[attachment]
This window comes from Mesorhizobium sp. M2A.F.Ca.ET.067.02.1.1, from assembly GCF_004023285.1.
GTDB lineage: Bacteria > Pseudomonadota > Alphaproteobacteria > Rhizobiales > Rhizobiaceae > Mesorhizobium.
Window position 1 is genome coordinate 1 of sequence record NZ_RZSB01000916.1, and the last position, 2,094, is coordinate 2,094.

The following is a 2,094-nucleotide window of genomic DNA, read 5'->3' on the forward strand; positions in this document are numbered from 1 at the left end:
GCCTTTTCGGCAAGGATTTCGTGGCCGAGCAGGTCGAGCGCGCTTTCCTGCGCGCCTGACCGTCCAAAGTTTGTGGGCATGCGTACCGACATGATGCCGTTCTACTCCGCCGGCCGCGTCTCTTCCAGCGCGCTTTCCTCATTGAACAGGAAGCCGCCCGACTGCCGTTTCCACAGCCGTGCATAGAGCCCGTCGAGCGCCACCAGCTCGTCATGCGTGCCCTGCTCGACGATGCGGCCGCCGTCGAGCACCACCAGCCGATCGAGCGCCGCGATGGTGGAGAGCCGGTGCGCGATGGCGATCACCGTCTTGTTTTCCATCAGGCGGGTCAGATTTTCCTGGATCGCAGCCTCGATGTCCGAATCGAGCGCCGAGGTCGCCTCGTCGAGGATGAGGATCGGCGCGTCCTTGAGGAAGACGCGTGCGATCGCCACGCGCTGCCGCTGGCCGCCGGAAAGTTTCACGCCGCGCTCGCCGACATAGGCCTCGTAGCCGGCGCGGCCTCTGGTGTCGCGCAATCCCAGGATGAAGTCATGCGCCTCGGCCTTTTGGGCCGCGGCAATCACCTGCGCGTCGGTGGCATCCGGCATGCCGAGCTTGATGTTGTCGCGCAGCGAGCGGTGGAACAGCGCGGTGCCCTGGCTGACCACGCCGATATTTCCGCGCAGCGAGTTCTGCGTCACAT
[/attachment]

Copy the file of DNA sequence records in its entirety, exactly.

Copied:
This window comes from Mesorhizobium sp. M2A.F.Ca.ET.067.02.1.1, from assembly GCF_004023285.1.
GTDB lineage: Bacteria > Pseudomonadota > Alphaproteobacteria > Rhizobiales > Rhizobiaceae > Mesorhizobium.
Window position 1 is genome coordinate 1 of sequence record NZ_RZSB01000916.1, and the last position, 2,094, is coordinate 2,094.

The following is a 2,094-nucleotide window of genomic DNA, read 5'->3' on the forward strand; positions in this document are numbered from 1 at the left end:
GCCTTTTCGGCAAGGATTTCGTGGCCGAGCAGGTCGAGCGCGCTTTCCTGCGCGCCTGACCGTCCAAAGTTTGTGGGCATGCGTACCGACATGATGCCGTTCTACTCCGCCGGCCGCGTCTCTTCCAGCGCGCTTTCCTCATTGAACAGGAAGCCGCCCGACTGCCGTTTCCACAGCCGTGCATAGAGCCCGTCGAGCGCCACCAGCTCGTCATGCGTGCCCTGCTCGACGATGCGGCCGCCGTCGAGCACCACCAGCCGATCGAGCGCCGCGATGGTGGAGAGCCGGTGCGCGATGGCGATCACCGTCTTGTTTTCCATCAGGCGGGTCAGATTTTCCTGGATCGCAGCCTCGATGTCCGAATCGAGCGCCGAGGTCGCCTCGTCGAGGATGAGGATCGGCGCGTCCTTGAGGAAGACGCGTGCGATCGCCACGCGCTGCCGCTGGCCGCCGGAAAGTTTCACGCCGCGCTCGCCGACATAGGCCTCGTAGCCGGCGCGGCCTCTGGTGTCGCGCAATCCCAGGATGAAGTCATGCGCCTCGGCCTTTTGGGCCGCGGCAATCACCTGCGCGTCGGTGGCATCCGGCATGCCGAGCTTGATGTTGTCGCGCAGCGAGCGGTGGAACAGCGCGGTGCCCTGGCTGACCACGCCGATATTTCCGCGCAGCGAGTTCTGCGTCACAT